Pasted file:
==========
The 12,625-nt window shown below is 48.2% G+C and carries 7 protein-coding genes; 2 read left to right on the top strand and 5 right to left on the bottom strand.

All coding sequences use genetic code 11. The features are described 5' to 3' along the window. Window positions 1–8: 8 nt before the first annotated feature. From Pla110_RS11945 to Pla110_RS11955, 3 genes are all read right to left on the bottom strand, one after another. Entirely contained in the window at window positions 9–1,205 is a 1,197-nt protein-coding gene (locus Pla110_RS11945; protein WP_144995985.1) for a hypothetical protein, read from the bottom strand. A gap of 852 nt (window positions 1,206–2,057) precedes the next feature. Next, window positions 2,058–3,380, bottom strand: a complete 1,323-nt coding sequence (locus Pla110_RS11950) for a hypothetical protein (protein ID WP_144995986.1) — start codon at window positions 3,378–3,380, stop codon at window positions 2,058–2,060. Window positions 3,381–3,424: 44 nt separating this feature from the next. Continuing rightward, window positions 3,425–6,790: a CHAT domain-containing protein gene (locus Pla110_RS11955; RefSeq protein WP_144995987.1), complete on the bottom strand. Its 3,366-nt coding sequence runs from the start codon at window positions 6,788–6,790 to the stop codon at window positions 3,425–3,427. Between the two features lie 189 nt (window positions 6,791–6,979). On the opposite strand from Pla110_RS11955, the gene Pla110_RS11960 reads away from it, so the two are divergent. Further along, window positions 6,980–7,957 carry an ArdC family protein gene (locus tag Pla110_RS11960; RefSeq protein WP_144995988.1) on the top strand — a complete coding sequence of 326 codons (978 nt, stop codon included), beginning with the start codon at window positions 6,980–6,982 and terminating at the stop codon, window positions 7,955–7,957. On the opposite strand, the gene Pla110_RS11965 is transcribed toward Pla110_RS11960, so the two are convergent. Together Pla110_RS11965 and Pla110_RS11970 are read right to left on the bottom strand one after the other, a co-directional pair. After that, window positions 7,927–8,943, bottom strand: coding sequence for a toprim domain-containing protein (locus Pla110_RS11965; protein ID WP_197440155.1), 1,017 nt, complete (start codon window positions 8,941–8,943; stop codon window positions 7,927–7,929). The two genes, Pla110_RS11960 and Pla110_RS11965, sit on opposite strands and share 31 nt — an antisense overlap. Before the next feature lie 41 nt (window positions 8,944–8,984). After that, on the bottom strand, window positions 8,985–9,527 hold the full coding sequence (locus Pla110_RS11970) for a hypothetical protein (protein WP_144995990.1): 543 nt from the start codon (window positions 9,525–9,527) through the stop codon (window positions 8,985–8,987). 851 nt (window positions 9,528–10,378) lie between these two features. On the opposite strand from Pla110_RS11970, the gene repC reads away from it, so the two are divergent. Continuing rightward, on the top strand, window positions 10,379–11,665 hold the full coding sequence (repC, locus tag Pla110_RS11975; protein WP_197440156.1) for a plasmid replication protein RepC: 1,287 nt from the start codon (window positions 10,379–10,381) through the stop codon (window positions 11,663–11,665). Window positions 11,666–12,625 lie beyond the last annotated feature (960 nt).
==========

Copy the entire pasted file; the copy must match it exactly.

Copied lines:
The 12,625-nt window shown below is 48.2% G+C and carries 7 protein-coding genes; 2 read left to right on the top strand and 5 right to left on the bottom strand.

All coding sequences use genetic code 11. The features are described 5' to 3' along the window. Window positions 1–8: 8 nt before the first annotated feature. From Pla110_RS11945 to Pla110_RS11955, 3 genes are all read right to left on the bottom strand, one after another. Entirely contained in the window at window positions 9–1,205 is a 1,197-nt protein-coding gene (locus Pla110_RS11945; protein WP_144995985.1) for a hypothetical protein, read from the bottom strand. A gap of 852 nt (window positions 1,206–2,057) precedes the next feature. Next, window positions 2,058–3,380, bottom strand: a complete 1,323-nt coding sequence (locus Pla110_RS11950) for a hypothetical protein (protein ID WP_144995986.1) — start codon at window positions 3,378–3,380, stop codon at window positions 2,058–2,060. Window positions 3,381–3,424: 44 nt separating this feature from the next. Continuing rightward, window positions 3,425–6,790: a CHAT domain-containing protein gene (locus Pla110_RS11955; RefSeq protein WP_144995987.1), complete on the bottom strand. Its 3,366-nt coding sequence runs from the start codon at window positions 6,788–6,790 to the stop codon at window positions 3,425–3,427. Between the two features lie 189 nt (window positions 6,791–6,979). On the opposite strand from Pla110_RS11955, the gene Pla110_RS11960 reads away from it, so the two are divergent. Further along, window positions 6,980–7,957 carry an ArdC family protein gene (locus tag Pla110_RS11960; RefSeq protein WP_144995988.1) on the top strand — a complete coding sequence of 326 codons (978 nt, stop codon included), beginning with the start codon at window positions 6,980–6,982 and terminating at the stop codon, window positions 7,955–7,957. On the opposite strand, the gene Pla110_RS11965 is transcribed toward Pla110_RS11960, so the two are convergent. Together Pla110_RS11965 and Pla110_RS11970 are read right to left on the bottom strand one after the other, a co-directional pair. After that, window positions 7,927–8,943, bottom strand: coding sequence for a toprim domain-containing protein (locus Pla110_RS11965; protein ID WP_197440155.1), 1,017 nt, complete (start codon window positions 8,941–8,943; stop codon window positions 7,927–7,929). The two genes, Pla110_RS11960 and Pla110_RS11965, sit on opposite strands and share 31 nt — an antisense overlap. Before the next feature lie 41 nt (window positions 8,944–8,984). After that, on the bottom strand, window positions 8,985–9,527 hold the full coding sequence (locus Pla110_RS11970) for a hypothetical protein (protein WP_144995990.1): 543 nt from the start codon (window positions 9,525–9,527) through the stop codon (window positions 8,985–8,987). 851 nt (window positions 9,528–10,378) lie between these two features. On the opposite strand from Pla110_RS11970, the gene repC reads away from it, so the two are divergent. Continuing rightward, on the top strand, window positions 10,379–11,665 hold the full coding sequence (repC, locus tag Pla110_RS11975; protein WP_197440156.1) for a plasmid replication protein RepC: 1,287 nt from the start codon (window positions 10,379–10,381) through the stop codon (window positions 11,663–11,665). Window positions 11,666–12,625 lie beyond the last annotated feature (960 nt).